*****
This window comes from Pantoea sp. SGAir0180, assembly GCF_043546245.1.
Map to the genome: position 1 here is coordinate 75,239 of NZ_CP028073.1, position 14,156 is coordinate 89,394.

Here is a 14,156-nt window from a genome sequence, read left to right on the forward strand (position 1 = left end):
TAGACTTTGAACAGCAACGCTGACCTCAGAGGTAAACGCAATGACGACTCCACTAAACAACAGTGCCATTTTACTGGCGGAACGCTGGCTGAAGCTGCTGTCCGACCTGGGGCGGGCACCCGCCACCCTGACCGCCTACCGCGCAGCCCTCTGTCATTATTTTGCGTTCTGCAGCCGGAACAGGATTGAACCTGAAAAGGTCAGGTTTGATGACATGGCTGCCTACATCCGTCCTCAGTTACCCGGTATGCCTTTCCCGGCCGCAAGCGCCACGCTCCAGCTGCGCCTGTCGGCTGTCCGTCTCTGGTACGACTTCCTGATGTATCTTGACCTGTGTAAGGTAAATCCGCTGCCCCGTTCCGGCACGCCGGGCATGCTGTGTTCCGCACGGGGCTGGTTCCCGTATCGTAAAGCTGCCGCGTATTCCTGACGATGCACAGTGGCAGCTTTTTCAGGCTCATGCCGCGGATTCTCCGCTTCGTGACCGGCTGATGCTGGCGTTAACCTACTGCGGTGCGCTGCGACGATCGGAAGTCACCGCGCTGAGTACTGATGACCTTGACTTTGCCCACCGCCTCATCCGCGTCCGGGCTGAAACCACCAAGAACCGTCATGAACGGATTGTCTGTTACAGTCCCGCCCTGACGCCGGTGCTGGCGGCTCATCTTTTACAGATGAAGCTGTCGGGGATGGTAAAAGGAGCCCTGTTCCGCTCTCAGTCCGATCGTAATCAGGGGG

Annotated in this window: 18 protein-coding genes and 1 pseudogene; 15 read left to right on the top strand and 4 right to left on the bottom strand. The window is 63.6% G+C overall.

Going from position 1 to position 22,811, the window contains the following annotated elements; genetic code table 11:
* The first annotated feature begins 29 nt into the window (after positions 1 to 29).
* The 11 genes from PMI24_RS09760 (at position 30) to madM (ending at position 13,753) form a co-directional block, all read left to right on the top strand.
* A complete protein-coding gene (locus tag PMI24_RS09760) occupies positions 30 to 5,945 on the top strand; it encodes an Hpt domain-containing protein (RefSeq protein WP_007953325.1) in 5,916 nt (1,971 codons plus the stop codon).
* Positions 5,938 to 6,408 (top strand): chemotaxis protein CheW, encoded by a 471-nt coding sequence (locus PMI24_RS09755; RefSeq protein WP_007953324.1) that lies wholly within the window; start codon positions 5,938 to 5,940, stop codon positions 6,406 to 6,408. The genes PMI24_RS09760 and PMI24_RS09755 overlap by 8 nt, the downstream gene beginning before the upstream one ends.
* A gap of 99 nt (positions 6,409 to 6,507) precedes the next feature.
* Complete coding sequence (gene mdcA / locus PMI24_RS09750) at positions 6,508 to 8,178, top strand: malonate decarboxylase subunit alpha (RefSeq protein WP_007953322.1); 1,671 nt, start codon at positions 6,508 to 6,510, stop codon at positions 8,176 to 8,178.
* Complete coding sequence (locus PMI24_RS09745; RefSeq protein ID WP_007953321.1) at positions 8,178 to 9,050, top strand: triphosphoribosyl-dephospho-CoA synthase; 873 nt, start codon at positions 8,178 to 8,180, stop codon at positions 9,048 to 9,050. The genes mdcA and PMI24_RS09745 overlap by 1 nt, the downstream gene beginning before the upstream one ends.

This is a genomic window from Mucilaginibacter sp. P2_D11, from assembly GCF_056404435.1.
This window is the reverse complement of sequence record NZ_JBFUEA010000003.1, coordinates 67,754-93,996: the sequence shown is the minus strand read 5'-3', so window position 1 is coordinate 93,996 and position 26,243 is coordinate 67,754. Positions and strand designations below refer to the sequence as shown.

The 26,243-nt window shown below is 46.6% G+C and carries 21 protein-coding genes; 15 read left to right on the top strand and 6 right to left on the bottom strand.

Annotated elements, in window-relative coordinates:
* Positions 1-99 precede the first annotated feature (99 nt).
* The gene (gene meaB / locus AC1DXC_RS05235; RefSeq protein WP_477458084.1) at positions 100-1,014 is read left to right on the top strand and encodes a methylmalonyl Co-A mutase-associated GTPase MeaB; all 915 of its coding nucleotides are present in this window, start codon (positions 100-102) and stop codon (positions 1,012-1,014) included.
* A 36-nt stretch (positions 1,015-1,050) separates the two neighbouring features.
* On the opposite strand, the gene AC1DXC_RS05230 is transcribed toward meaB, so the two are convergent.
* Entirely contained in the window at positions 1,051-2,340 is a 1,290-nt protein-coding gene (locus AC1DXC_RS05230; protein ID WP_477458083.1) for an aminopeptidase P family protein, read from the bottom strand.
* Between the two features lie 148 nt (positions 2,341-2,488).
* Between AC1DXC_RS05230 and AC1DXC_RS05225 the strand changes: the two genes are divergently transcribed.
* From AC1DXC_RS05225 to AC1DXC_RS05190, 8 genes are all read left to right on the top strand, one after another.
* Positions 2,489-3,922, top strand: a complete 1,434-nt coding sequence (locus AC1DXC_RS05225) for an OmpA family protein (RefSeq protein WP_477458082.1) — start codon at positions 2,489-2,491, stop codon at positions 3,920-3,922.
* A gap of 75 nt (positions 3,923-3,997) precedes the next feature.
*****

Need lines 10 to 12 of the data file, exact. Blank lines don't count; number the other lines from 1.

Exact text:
* Positions 5,938 to 6,408 (top strand): chemotaxis protein CheW, encoded by a 471-nt coding sequence (locus PMI24_RS09755; RefSeq protein WP_007953324.1) that lies wholly within the window; start codon positions 5,938 to 5,940, stop codon positions 6,406 to 6,408. The genes PMI24_RS09760 and PMI24_RS09755 overlap by 8 nt, the downstream gene beginning before the upstream one ends.
* A gap of 99 nt (positions 6,409 to 6,507) precedes the next feature.
* Complete coding sequence (gene mdcA / locus PMI24_RS09750) at positions 6,508 to 8,178, top strand: malonate decarboxylase subunit alpha (RefSeq protein WP_007953322.1); 1,671 nt, start codon at positions 6,508 to 6,510, stop codon at positions 8,176 to 8,178.